Flemish Organization for ICT in Local Government V-ICT-OR
The Flemish ICT Organisation (V-ICT-OR) published on 28th October 2014 a document (in dutch) containing clauses for tender specifications procurement contracts to promote the use of the OSLO specification.
The document, authored by two civil servants from the Flemish government, proposes clauses to promote the use of OSLO conformance, by including this either as a technical criterion or an award criterion in the tender specifications.
This work fits in a broader movement in the public sector to avoid lock-in through the procurement of standards-based ICT solutions.
The given distinction between the OSLO conformance as a technical criterion or award criterion resides in the mandatory character of the use of standards and the proper level of enforcement required.
The standardization of infrastructure, descriptions and development is a major factor for allowing various government agencies to cooperate efficiently with each other.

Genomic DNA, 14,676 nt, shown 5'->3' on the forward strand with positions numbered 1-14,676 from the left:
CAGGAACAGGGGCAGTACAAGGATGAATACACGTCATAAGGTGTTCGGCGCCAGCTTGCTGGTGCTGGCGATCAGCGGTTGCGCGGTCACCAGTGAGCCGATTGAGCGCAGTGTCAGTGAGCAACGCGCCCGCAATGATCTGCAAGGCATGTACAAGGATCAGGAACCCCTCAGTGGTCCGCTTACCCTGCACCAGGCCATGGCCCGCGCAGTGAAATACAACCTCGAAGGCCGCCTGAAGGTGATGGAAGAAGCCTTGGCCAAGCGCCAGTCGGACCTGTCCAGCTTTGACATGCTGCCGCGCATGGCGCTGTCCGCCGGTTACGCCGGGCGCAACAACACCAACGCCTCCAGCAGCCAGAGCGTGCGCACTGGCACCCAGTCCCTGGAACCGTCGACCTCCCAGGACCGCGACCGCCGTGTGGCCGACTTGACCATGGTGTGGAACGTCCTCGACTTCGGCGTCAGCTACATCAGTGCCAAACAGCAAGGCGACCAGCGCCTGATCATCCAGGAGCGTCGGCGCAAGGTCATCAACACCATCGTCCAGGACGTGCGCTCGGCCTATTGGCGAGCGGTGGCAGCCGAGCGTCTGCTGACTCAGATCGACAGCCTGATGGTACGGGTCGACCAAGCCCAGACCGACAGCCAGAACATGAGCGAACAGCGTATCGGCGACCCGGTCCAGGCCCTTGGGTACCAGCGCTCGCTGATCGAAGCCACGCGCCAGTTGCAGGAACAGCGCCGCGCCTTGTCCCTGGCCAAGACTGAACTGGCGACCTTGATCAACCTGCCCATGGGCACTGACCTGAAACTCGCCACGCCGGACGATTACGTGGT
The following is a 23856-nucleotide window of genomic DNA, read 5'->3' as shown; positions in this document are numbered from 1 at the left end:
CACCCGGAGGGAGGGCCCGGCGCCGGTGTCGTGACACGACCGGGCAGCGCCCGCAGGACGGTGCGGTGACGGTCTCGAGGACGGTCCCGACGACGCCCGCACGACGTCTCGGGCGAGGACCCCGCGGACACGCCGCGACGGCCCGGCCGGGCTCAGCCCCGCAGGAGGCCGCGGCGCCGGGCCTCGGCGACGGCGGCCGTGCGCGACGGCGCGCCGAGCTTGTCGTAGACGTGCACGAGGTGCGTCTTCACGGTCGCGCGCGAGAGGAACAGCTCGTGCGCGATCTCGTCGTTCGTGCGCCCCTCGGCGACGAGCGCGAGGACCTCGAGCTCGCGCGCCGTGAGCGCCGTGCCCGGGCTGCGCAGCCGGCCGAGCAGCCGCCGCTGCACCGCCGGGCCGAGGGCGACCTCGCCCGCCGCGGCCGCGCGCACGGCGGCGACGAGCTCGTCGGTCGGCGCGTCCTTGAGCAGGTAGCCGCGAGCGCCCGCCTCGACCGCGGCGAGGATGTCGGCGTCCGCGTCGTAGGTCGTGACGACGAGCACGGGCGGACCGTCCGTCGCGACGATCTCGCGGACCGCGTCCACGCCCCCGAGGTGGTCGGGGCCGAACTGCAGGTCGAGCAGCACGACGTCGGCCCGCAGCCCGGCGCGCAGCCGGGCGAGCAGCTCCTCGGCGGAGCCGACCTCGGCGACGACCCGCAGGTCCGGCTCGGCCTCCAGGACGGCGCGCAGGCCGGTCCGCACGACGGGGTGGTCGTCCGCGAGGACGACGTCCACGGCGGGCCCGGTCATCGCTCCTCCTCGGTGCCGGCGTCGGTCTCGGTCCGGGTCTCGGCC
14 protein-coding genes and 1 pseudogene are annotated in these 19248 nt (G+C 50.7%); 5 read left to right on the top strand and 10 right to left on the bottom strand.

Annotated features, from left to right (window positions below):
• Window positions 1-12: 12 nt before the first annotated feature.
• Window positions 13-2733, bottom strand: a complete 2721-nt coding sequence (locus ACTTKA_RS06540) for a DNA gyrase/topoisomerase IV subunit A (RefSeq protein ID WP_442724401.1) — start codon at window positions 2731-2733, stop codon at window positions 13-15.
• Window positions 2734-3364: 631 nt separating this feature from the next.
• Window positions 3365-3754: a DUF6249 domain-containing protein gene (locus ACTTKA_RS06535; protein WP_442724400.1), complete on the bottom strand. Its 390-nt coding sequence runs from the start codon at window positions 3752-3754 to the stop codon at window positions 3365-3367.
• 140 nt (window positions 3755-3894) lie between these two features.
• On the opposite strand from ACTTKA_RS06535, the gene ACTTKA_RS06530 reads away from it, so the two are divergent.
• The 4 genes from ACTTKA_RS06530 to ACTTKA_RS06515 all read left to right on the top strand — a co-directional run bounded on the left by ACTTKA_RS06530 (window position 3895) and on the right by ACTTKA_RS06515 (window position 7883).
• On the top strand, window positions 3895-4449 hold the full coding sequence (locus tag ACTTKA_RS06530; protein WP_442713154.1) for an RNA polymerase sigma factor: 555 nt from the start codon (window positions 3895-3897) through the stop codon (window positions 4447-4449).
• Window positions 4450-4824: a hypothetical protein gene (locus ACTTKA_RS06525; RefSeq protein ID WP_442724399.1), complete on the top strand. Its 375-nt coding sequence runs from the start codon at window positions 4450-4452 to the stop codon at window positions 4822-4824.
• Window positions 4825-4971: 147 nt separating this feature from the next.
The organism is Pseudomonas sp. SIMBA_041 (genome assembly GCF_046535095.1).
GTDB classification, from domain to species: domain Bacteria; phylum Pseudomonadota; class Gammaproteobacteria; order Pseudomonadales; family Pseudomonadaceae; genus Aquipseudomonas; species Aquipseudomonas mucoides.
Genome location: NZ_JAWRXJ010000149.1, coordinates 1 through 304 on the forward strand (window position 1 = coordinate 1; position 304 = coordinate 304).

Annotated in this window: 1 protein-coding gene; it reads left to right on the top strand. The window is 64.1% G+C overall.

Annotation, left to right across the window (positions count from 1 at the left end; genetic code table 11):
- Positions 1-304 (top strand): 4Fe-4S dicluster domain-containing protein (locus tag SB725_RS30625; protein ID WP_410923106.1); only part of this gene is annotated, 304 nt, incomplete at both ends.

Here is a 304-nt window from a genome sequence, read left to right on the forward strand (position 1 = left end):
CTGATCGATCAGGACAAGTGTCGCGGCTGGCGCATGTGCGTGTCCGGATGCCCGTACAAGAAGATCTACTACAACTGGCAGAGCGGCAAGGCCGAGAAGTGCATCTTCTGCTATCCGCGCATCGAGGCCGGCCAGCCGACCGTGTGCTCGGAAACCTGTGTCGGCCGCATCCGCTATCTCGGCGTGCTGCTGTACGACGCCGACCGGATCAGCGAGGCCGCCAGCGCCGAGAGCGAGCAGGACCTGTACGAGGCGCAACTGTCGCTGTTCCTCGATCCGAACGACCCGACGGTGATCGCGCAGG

In addition, on Tuesday 27 of the same year (2014), V-ICT-OR has launched the OSLO 2.0 building blocks during its general assembly in Mechelen, Belgium. The building blocks are meant to increase interoperability inside and between local administrations in Flanders. During a short plenary session, the key points of OSLO 2.0 were presented. Participants, coming from local administrations across the whole region, could then share and deepen their knowledge during targeted workshops.
The OSLO 1.1 Vocabulary extends the ISA Core Vocabularies to include properties and relationships needed by local administrations, like family composition or persons acting on behalf of a registered organization. The OSLO Vocabulary is available both as RDF and XML schemas. A pilot has been published demonstrating the use of the OSLO Vocabulary to link organizations and addresses from different datasets.
To complement the vocabulary, OSLO 2.0 proposes guidelines for implementing web services. The guidelines define a URI strategy along with the operations that the URIs must answer. By standardising the service protocol, OSLO aims to minimize the number of services pursuing the same goal.
Following the successful example of the Netherlands, OSLO 2.0 introduces the Software Catalogus, a repository of open standards, software packages, and service providers. With this tool, reusing the Dutch platform, local administrations can quickly learn which provider or package implements which standard, increasing awareness and, in the long run, use of open standards.
From the SEMIC - Semantic Interoperability Community